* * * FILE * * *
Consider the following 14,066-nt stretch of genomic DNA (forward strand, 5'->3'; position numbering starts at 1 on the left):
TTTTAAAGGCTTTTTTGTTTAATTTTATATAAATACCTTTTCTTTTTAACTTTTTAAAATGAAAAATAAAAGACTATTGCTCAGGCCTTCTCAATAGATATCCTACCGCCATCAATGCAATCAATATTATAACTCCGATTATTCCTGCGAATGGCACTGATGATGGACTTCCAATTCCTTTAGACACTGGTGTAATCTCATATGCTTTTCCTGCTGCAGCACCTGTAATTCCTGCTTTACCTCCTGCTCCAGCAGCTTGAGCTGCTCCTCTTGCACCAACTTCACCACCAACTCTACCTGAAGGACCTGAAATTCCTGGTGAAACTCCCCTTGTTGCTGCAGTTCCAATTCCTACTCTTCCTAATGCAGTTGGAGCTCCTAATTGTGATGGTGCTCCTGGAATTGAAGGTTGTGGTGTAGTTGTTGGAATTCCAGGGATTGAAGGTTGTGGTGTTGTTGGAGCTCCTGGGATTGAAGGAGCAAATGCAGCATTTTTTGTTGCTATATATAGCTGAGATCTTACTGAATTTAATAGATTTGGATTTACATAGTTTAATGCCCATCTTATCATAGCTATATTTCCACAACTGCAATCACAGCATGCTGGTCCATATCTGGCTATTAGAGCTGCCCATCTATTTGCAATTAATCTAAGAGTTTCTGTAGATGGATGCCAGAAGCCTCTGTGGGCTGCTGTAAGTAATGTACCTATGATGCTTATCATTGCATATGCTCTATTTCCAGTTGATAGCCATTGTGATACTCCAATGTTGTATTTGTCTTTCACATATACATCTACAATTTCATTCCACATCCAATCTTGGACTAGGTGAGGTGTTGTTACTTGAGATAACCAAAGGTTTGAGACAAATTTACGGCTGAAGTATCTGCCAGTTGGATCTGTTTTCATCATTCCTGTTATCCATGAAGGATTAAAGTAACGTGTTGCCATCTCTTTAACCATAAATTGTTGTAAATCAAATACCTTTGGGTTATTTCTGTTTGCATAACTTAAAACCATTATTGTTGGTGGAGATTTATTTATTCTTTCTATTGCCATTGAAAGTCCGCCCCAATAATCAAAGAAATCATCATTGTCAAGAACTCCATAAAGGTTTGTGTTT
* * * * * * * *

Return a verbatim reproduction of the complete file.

Consider the following 14,066-nt stretch of genomic DNA (forward strand, 5'->3'; position numbering starts at 1 on the left):
TTTTAAAGGCTTTTTTGTTTAATTTTATATAAATACCTTTTCTTTTTAACTTTTTAAAATGAAAAATAAAAGACTATTGCTCAGGCCTTCTCAATAGATATCCTACCGCCATCAATGCAATCAATATTATAACTCCGATTATTCCTGCGAATGGCACTGATGATGGACTTCCAATTCCTTTAGACACTGGTGTAATCTCATATGCTTTTCCTGCTGCAGCACCTGTAATTCCTGCTTTACCTCCTGCTCCAGCAGCTTGAGCTGCTCCTCTTGCACCAACTTCACCACCAACTCTACCTGAAGGACCTGAAATTCCTGGTGAAACTCCCCTTGTTGCTGCAGTTCCAATTCCTACTCTTCCTAATGCAGTTGGAGCTCCTAATTGTGATGGTGCTCCTGGAATTGAAGGTTGTGGTGTAGTTGTTGGAATTCCAGGGATTGAAGGTTGTGGTGTTGTTGGAGCTCCTGGGATTGAAGGAGCAAATGCAGCATTTTTTGTTGCTATATATAGCTGAGATCTTACTGAATTTAATAGATTTGGATTTACATAGTTTAATGCCCATCTTATCATAGCTATATTTCCACAACTGCAATCACAGCATGCTGGTCCATATCTGGCTATTAGAGCTGCCCATCTATTTGCAATTAATCTAAGAGTTTCTGTAGATGGATGCCAGAAGCCTCTGTGGGCTGCTGTAAGTAATGTACCTATGATGCTTATCATTGCATATGCTCTATTTCCAGTTGATAGCCATTGTGATACTCCAATGTTGTATTTGTCTTTCACATATACATCTACAATTTCATTCCACATCCAATCTTGGACTAGGTGAGGTGTTGTTACTTGAGATAACCAAAGGTTTGAGACAAATTTACGGCTGAAGTATCTGCCAGTTGGATCTGTTTTCATCATTCCTGTTATCCATGAAGGATTAAAGTAACGTGTTGCCATCTCTTTAACCATAAATTGTTGTAAATCAAATACCTTTGGGTTATTTCTGTTTGCATAACTTAAAACCATTATTGTTGGTGGAGATTTATTTATTCTTTCTATTGCCATTGAAAGTCCGCCCCAATAATCAAAGAAATCATCATTGTCAAGAACTCCATAAAGGTTTGTGTTT